Measuring violence in Chicago: Which Numbers Do We Count?

How do we know what’s happening when we talk about crime? By the numbers, right?

But which numbers?

As the Sun-Times pointed out yesterday, only Philadelphia has a higher homicide rate than Chicago.

But I think that ‘s misleading. The violence that drives those numbers here doesn’t live everywhere in Chicago. It lurks in only a few neighborhoods and they are black or Latino.

So, shouldn’t we talk about the violence rate in these neighborhoods instead?

Consider this list of 107 youths (compiled by the Black Star Project) who died between March 2011 and March 2012 in Chicago. Five involved child abuse. All the rest were shot were stabbed or died some other violent way. Notice the neighborhoods too.


This is one reason why we’re holding a meeting on June 28th to bring the news media together with organizations and experts that can tell you what drives violence in Chicago, what helps stop it, and what more needs to be done.

About 30 groups that deal with youth violence will be on hand for interviews in addition to resources prepared for covering youth violence here.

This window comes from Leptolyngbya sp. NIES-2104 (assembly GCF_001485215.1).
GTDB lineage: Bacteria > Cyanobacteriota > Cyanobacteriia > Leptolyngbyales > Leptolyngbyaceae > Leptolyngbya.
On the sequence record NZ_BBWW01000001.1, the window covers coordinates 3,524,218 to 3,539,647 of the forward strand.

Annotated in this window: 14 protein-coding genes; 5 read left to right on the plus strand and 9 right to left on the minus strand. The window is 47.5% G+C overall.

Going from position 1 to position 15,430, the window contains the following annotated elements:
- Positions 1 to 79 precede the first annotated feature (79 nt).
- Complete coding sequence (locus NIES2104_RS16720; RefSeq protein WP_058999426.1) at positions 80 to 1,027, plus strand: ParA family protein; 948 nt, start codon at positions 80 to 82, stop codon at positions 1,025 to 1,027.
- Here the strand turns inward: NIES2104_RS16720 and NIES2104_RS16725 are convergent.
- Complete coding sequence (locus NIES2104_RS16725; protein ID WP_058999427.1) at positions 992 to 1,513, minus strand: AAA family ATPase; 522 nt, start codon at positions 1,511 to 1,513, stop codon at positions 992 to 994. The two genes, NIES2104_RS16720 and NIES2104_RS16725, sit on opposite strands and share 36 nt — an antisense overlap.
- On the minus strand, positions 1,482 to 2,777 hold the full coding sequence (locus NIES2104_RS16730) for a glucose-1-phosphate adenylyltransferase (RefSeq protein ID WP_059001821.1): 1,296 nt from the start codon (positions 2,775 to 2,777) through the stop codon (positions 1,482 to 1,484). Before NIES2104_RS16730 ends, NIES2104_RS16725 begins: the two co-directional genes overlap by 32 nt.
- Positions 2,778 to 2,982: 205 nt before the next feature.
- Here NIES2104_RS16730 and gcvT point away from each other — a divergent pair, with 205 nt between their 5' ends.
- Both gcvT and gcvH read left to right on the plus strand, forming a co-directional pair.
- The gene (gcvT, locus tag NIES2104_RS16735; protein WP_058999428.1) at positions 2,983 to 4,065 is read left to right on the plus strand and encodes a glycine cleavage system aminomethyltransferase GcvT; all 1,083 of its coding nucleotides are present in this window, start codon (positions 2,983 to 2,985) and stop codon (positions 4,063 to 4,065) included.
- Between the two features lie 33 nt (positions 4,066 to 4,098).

If you are reporting on youth violence, at this event  you will:

• Meet individuals from the organizations most involved in coping with youth violence here.

•Benefit from a resource list of dozens of Chicago area sources and experts, public and private, who can help background and shape your reporting on youth violence here.

• Gain insight from a reporting guide based on covering youth violence nationally that can help you plan coverage that will take you beyond yesterday’s tragedy.

WBEZ reporter and South Side bureau chief Natalie Moore is the moderator for our event.

This is a joint effort of the Community Media Workshop and Strengthening Chicago’s Youth, an anti-violence campaign anchored at Children’s Memorial Hospital.Our goal is to help Chicago’s news media tell the whole story about youth violence, and to know where and how to get the information from those closest to what’s happening.

Where: 33 East Congress, first floor, Columbia College, journalism building (Congress and Wabash) CTA bus and train stops are nearby. Link here for a map:

When: 9 am to 11:30 am.

Contact: Stephen Franklin, Community Media Workshop, office – 312 369 7782, cell – 773 5958667,

Rebecca Levin, Strategic Director, Injury Prevention and Research Center, Ann & Robert Lurie Children’s Hospital of Chicago, 312-227-6948,

This is part of our We Are Not Alone/No Estamos Solos project. Please join us and support our work to make a difference.

photo by Carlos Javier Ortiz



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